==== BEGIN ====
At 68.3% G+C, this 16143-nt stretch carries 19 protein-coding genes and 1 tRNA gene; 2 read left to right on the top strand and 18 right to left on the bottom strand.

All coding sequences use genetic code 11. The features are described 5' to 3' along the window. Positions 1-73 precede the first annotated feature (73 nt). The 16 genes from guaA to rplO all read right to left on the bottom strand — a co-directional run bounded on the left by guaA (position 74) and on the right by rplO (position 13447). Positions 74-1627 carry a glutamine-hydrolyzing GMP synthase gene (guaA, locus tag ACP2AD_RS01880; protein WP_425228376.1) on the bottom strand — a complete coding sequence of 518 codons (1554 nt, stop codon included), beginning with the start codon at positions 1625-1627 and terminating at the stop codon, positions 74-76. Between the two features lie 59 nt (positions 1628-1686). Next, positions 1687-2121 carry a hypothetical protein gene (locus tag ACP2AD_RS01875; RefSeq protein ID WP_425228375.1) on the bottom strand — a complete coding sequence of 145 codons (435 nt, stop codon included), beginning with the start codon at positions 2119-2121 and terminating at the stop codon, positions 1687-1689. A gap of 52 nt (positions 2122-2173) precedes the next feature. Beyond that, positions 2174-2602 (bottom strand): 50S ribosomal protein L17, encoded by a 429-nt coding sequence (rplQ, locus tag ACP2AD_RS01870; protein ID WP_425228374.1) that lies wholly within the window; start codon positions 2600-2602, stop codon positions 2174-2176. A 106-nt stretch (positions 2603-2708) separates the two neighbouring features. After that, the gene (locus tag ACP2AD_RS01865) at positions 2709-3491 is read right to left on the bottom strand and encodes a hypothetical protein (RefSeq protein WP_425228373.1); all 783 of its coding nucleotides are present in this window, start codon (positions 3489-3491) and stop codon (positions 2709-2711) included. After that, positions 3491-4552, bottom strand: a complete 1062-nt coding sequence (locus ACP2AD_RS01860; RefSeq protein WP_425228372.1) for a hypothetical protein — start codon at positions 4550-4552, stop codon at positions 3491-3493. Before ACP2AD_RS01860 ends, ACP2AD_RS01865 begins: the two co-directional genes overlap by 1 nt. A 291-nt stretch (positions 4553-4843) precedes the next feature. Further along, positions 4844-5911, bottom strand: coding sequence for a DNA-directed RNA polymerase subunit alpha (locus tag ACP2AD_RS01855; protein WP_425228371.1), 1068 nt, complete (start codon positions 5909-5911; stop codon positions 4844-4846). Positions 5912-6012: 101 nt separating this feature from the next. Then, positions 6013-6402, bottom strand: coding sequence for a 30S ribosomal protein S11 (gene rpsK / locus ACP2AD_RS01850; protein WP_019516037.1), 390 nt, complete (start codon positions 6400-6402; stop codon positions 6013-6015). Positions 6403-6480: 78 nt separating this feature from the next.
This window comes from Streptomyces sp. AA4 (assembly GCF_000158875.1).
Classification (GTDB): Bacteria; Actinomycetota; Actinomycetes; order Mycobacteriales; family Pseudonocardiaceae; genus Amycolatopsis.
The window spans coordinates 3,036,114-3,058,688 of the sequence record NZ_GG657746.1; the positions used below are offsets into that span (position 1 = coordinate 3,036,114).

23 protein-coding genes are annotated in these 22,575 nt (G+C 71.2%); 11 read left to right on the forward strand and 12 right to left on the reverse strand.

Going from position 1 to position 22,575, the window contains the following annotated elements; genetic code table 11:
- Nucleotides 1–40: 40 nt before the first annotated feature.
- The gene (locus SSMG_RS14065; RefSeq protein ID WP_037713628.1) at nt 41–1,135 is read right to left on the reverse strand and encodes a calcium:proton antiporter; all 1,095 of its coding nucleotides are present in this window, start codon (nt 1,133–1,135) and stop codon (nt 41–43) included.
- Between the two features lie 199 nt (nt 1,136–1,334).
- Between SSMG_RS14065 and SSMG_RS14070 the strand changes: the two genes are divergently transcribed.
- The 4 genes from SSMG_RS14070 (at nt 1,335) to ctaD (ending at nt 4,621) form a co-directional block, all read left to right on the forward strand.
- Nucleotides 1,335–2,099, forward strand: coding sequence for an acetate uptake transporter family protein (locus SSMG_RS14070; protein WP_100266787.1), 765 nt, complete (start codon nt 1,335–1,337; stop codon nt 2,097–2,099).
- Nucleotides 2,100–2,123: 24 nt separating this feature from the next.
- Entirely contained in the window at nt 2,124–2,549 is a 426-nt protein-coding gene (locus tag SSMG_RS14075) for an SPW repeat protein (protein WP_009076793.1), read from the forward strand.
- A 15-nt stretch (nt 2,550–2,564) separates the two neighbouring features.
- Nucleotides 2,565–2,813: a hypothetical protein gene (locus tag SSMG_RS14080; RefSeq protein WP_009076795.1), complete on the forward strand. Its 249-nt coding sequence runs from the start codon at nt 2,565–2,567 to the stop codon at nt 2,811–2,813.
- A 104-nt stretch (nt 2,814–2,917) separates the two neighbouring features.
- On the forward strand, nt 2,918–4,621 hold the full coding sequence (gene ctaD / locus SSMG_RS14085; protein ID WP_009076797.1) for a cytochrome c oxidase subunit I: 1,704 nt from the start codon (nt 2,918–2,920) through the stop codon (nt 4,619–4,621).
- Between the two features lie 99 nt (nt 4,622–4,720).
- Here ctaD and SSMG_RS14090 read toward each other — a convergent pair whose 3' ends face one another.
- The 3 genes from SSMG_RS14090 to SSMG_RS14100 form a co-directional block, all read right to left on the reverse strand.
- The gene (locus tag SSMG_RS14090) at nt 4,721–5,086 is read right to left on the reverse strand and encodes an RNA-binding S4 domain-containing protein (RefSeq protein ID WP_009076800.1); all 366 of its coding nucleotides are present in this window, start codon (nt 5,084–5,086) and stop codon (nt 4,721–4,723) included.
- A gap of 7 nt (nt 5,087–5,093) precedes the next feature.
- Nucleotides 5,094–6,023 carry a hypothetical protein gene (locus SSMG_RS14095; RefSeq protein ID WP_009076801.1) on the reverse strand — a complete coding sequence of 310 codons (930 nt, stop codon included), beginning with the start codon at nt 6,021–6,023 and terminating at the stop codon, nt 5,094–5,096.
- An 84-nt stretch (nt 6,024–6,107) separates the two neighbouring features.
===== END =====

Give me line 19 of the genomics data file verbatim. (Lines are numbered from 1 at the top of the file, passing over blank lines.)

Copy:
- On the forward strand, nt 2,918–4,621 hold the full coding sequence (gene ctaD / locus SSMG_RS14085; protein ID WP_009076797.1) for a cytochrome c oxidase subunit I: 1,704 nt from the start codon (nt 2,918–2,920) through the stop codon (nt 4,619–4,621).